Children speak their hearts

October 21st, 2011

A week-long exhibition in Thimphu of children’s messages of congratulations on the royal wedding presents a rich mosaic of feelings. Needrup Zangpo tries to distill the essence of the messages

“King you are very lucky to get this queen. Your queen is looking like Korean girl. If your Majesty come to Tendu with gift to old people again then all people will be happy. In Tendu, All people like to come in your wedding but they have no money so they will not come…My parent also would like to come but she is worried about us.”

This is one of the letters of congratulations on the royal wedding from Bhutanese children across the country. And this is Sherub Wangchuk of Class III from Tendu Higher Secondary School in Samtse.

More than 3,000 messages – essays, poems, letters, paintings, and drawings – from students currently form the mosaic of feelings and imagination at Nehru-Wangchuck Cultural Centre in Thimphu. The display of messages collected by Bhutan Media Foundation (BMF) called “An Exhibition of the felicitation messages from the hearts of the people to the people’s King and Queen” captures the mood of the Bhutanese children and youth on the joyous occasion, at once powerfully and variedly. Today is the last day of the exhibition.

Pleasantly, most of the messages are more than mere words of best wishes and congratulations. They are imbued with innocence and a message straight from the heart. Roshan Kathet, a Class VI student of Salami Community Primary School in Tsirang, fills his little poem with the imagery from his immediate surroundings.

Baby need milk
Cow need grass
But we need
Our King and Queen.

His is one of 1,290 poems BMF has received.

Tshering Gyeltshen from Wangdicholing Lower Secondary School in Bumthang finds a powerful image from the kitchen.

My beloved king and queen
You are the salt of Bhutan.

Ten-year-old Kinley Wangchuk goes further afield to find more colourful imagery.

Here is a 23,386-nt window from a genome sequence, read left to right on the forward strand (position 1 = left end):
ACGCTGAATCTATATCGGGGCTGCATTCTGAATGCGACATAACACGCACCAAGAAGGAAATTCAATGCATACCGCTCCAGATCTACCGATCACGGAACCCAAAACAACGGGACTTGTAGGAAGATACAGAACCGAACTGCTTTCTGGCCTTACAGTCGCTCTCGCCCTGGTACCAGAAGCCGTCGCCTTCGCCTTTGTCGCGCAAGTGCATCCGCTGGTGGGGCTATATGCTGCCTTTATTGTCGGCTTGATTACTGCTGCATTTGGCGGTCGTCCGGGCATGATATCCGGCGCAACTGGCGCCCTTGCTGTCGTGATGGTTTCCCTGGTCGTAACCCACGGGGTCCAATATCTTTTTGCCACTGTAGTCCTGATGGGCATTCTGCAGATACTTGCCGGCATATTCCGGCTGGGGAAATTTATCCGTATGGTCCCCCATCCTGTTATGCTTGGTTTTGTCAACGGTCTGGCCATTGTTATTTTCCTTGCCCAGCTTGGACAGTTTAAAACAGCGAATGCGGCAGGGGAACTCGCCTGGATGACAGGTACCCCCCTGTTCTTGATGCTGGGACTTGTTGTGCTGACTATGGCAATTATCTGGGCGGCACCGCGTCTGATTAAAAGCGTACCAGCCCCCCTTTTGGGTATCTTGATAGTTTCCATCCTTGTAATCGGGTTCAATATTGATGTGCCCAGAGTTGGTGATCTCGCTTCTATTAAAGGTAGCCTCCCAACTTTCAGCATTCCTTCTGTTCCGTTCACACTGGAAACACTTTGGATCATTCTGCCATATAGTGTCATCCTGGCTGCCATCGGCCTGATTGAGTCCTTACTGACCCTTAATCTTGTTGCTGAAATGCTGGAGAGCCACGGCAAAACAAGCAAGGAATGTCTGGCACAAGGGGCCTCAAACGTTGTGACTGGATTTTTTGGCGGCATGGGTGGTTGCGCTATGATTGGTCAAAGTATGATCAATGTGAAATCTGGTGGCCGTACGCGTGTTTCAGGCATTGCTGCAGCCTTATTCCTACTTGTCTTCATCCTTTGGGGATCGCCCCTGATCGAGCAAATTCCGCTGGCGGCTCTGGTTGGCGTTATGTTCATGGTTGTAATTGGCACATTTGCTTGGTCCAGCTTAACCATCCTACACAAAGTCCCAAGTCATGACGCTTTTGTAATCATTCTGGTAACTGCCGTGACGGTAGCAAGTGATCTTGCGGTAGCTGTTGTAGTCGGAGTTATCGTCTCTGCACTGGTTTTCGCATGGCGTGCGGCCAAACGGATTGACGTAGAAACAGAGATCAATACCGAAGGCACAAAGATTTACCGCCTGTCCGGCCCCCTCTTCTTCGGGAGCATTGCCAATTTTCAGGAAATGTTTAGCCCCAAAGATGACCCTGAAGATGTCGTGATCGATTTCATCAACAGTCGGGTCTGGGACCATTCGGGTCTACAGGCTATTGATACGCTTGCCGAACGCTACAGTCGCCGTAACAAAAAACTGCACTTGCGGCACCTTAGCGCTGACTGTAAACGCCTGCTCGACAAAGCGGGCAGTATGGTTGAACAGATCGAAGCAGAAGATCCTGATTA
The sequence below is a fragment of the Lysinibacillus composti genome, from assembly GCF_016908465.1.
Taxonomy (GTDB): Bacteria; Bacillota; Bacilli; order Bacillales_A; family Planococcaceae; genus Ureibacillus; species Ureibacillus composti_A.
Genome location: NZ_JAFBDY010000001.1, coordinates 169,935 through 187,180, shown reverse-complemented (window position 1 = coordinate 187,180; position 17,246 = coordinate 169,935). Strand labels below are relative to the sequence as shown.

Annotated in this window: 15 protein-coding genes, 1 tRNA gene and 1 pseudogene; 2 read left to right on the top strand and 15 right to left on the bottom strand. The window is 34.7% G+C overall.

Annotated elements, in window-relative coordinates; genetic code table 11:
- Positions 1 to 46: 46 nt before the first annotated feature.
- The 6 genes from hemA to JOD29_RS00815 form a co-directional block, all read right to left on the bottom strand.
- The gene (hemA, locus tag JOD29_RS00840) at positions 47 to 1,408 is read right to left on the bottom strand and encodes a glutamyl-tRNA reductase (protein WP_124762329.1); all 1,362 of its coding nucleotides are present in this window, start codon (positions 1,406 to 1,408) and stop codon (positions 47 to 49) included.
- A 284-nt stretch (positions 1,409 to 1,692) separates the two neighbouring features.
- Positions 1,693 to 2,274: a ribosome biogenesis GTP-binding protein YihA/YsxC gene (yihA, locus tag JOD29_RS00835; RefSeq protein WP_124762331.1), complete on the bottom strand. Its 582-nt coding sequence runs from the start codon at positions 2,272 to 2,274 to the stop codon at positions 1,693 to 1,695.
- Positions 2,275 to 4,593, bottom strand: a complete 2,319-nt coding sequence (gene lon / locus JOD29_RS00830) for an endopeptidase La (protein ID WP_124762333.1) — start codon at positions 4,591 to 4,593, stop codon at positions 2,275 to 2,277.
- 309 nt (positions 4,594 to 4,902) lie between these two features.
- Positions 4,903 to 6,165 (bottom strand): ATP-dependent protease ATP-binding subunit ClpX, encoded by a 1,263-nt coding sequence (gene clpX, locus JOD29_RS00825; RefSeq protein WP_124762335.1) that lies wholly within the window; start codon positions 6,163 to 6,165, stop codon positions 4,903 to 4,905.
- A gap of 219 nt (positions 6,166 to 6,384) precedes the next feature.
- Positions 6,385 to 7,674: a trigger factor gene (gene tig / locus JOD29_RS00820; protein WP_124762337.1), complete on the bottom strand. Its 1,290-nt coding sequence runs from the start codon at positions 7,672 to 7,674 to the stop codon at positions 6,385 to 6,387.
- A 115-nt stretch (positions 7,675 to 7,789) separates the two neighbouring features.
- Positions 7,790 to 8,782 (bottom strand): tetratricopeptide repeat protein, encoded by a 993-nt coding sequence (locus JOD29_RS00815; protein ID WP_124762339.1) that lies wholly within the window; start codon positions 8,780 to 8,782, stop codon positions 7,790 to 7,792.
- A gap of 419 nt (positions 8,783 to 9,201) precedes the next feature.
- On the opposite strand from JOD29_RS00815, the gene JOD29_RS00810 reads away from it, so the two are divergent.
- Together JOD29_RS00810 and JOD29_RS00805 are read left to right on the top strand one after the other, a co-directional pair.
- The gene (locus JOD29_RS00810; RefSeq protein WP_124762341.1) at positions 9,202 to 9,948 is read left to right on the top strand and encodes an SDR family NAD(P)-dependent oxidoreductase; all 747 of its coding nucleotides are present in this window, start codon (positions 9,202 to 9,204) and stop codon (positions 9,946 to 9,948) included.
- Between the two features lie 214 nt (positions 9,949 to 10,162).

Oh! My King and Queen
How handsome and beautiful you are
You are like two birds that sings together
Oh! My King and Queen
How greatful you are
And you are like two rivers that join together.

Thinley Tenzin of Class IV from Changangkha Lower Secondary School in Thimphu has a straightforward wish to the royal couple with a separate message to His Majesty, “Long live to Our King and Queen. At last I want to say be nice with queen.”

Besides poems, essays, and letters, hundreds of paintings and drawings pay tribute to the royal couple.

A Class V student, Pema Namgyel, depicts the Bhutanese belief that nature rejoices when a nation rejoices. His painting shows people, cattle, fish, and flowers coming together to offer Trashi Khadar to His Majesty the King and Her Majesty the Queen.

Another painting depicts a similar ambience in which dogs, pigs, elephants, birds, cattle, rabbits, and butterflies dance to the music played by a cat, a deer and some other animals. Even a snail is dancing with its head held upright.

Some paintings depict offerings of heaps of jewels, bouquets of flowers, and colourful rainbows. Some children literally paint a more robust future for Bhutan after the royal wedding. Paintings showing King alone hauling the map of Bhutan uphill before the wedding, and Queen helping him drag the map after the wedding are common. This theme is expressed in many different ways like King and Queen together hoisting the national flag aloft and King and Queen together lifting the map of Bhutan.

While images of butter lamps and khadar abound, Mickey Mouse and Barbie stickers decorate some drawings. In some paintings, Her Majesty the Queen is portrayed as a petite Barbie girl or a sleek mermaid.

The youth, high school students, in both writings and paintings, have drawn their imagery from higher objects like the sun, the moon, the stars and light. While personal themes run through the children’s writings and art works, the youth make reference to celestial objects and gods to express themselves.

However, the themes of love, beauty, and joy dominate all categories of the messages.

BMF has received messages of felicitation from all the 20 dzongkhags, mostly from children and youth. The executive director of BMF, Lily Wangchuk, said all the messages received until September end had been compiled into a book measuring 15”x12” titled Royal Wedding Wishes. The book is yet to be launched.

Meanwhile, due to last minute submission of messages, BMF has opened another book titled Royal Wedding Book of Congratulations at the exhibition venue where people can leave handwritten messages.

And at the exhibition, amid the handwritten messages, two colourful parrots sit on a perch facing each other. That’s in Uttam Acharya’s painting. Below the birds, the eight-year-old Class III pupil from Tsholingkhar Community Primary School in Tsirang writes, “I love you. I have nothing to give you in the wedding. You look so beautiful and live like the above parrots happily.”

The story can be accessed here